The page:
A discussion of distribution is not complete without a significant reference to the importance of mobile. It is likely the single technology category that will most affect every aspect of distribution and yet, it is still largely in development. Many hotels have launched basic mobile-friendly websites, and have had enormous numbers of consumers download apps that assist with travel booking. For example, a discussion of distribution is not complete without a significant reference to the importance of mobile. It is likely the single technology category that will most affect every aspect of distribution and yet, it is still largely in development. Many hotels have launched basic mobile-friendly websites, and have had enormous numbers of consumers download apps that assist with travel booking. (Green and Lomanno, 2012)
This is currently one of the fastest growing phenomena. Webs such as TripAdvisor or igougo.com (Buhalis and Law, 2008) are already very mature sites and have almost become an obligatory stop for online travel buyers. According to a recent survey by Forrester Research, 30% of online travel buyers read the online advice of other travellers. (Antoni et al, 2013) The power of consumer review sites as a popular form of social media is gaining influence in travel. From the December 2011 spinoff of TripAdvisor (previously an Expedia company), and the emergence of new consumer review-oriented travel sites, it seems that they may create a new type of distribution channel that may be one part each social, inspiration and booking referral site. (Green and Lomanno, 2012)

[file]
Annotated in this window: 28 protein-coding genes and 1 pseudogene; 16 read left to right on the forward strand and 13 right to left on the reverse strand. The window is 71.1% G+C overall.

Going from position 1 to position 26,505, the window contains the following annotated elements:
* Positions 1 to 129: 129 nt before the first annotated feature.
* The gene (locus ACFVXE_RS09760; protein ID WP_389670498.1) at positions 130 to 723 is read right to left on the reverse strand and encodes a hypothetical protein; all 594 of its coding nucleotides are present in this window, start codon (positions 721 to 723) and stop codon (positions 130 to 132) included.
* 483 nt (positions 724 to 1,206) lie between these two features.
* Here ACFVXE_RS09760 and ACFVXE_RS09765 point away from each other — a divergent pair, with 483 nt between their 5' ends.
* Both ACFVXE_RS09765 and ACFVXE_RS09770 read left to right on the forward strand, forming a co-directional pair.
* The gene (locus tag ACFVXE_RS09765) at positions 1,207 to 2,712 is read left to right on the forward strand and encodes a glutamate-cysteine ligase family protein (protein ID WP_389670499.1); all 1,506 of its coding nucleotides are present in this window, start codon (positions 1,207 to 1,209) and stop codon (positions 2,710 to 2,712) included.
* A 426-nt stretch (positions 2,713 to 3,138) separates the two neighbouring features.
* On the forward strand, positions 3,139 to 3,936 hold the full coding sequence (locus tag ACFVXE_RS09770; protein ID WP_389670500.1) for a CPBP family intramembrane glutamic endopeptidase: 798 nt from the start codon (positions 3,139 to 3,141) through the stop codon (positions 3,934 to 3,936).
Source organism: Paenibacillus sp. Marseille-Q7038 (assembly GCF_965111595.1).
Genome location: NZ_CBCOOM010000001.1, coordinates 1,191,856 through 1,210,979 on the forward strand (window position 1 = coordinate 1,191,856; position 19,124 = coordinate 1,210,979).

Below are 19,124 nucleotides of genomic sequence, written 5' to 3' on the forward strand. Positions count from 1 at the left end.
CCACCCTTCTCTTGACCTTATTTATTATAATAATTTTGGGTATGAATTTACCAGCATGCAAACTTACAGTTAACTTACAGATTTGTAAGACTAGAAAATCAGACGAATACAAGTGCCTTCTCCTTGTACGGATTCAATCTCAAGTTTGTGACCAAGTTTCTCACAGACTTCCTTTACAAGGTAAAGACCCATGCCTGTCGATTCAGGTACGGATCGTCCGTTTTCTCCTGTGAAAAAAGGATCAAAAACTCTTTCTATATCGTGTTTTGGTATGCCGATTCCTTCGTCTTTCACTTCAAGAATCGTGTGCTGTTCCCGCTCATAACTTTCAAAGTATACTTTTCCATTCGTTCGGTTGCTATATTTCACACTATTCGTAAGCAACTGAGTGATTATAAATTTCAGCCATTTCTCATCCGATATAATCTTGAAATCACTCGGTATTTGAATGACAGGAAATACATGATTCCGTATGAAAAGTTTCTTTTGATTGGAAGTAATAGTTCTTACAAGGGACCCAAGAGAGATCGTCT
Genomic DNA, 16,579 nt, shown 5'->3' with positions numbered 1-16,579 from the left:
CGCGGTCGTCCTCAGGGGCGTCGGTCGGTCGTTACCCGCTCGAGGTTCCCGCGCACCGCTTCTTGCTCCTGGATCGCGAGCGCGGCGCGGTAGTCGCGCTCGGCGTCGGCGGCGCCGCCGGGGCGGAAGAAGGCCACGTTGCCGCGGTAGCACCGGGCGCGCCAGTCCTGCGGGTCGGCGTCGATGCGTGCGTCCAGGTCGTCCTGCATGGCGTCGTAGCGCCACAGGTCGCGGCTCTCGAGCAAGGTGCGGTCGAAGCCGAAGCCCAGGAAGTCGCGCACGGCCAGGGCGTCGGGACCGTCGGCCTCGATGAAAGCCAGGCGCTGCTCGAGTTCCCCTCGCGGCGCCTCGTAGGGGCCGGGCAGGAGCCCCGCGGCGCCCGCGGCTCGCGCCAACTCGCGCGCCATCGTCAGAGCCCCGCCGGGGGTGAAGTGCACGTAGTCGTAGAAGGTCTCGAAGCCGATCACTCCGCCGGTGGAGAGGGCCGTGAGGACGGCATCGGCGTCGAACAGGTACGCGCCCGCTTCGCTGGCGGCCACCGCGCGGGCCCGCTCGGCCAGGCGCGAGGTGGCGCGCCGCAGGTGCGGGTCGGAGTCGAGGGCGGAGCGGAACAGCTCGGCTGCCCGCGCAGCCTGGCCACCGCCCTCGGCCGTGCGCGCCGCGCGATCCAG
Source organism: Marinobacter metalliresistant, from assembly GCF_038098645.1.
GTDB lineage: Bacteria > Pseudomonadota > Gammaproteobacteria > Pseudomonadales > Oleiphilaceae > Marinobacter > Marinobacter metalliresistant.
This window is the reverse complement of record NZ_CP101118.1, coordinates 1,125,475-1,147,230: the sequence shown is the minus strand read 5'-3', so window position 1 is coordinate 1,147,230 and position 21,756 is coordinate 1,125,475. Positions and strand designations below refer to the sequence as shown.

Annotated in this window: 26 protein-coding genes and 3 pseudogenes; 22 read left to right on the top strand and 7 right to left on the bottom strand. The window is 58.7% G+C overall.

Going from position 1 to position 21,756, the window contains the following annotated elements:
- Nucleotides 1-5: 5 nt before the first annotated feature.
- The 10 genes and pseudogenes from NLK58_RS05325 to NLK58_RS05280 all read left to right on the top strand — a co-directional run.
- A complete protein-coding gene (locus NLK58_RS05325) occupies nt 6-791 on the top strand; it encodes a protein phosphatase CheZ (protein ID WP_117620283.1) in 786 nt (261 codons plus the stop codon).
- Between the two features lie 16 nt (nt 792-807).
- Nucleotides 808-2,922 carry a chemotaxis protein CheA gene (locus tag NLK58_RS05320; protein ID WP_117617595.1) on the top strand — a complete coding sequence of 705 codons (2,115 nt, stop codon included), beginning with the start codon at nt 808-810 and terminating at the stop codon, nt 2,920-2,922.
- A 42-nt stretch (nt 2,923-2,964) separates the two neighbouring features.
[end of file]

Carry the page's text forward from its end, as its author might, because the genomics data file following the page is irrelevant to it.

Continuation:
Overview of Electronic Distribution Channels
The structure of the travel and tourism industry is continually evolving. There are different structures in different countries depending on the historical development of tourism. Although the vast majority of tourism intermediaries are small, independent organizations, a few major international companies have emerged with dominant market position. From hospitality perspective, intermediaries can be categorized under the following broad headings (Bowie and Buttle, 2011)
Traditional distribution channels in the hotel industry:
Travel agents: Travel agents are retail business that provide information, advice and booking for individual and group travel in both business and leisure market. The concept of a travel agency is well established in the travel market. They act as an intermediary between customers and principals such as airlines, hotels, car rental companies, attractions, entertainment, event and sporting venues.
(Bowie and Buttle, 2011)
GDS – Global Distribution System: The GDSs were the first electronic channel, predating
Brand.com and the OTAs by several decades. Typically, these systems were used by the broadly defined category of travel agents to book airlines and hotel rooms for their clients. While generally not accessible to the broader public at large, they were a relatively easy way to connect a potential customer with a hotel room. (Green and Lomanno, 2012)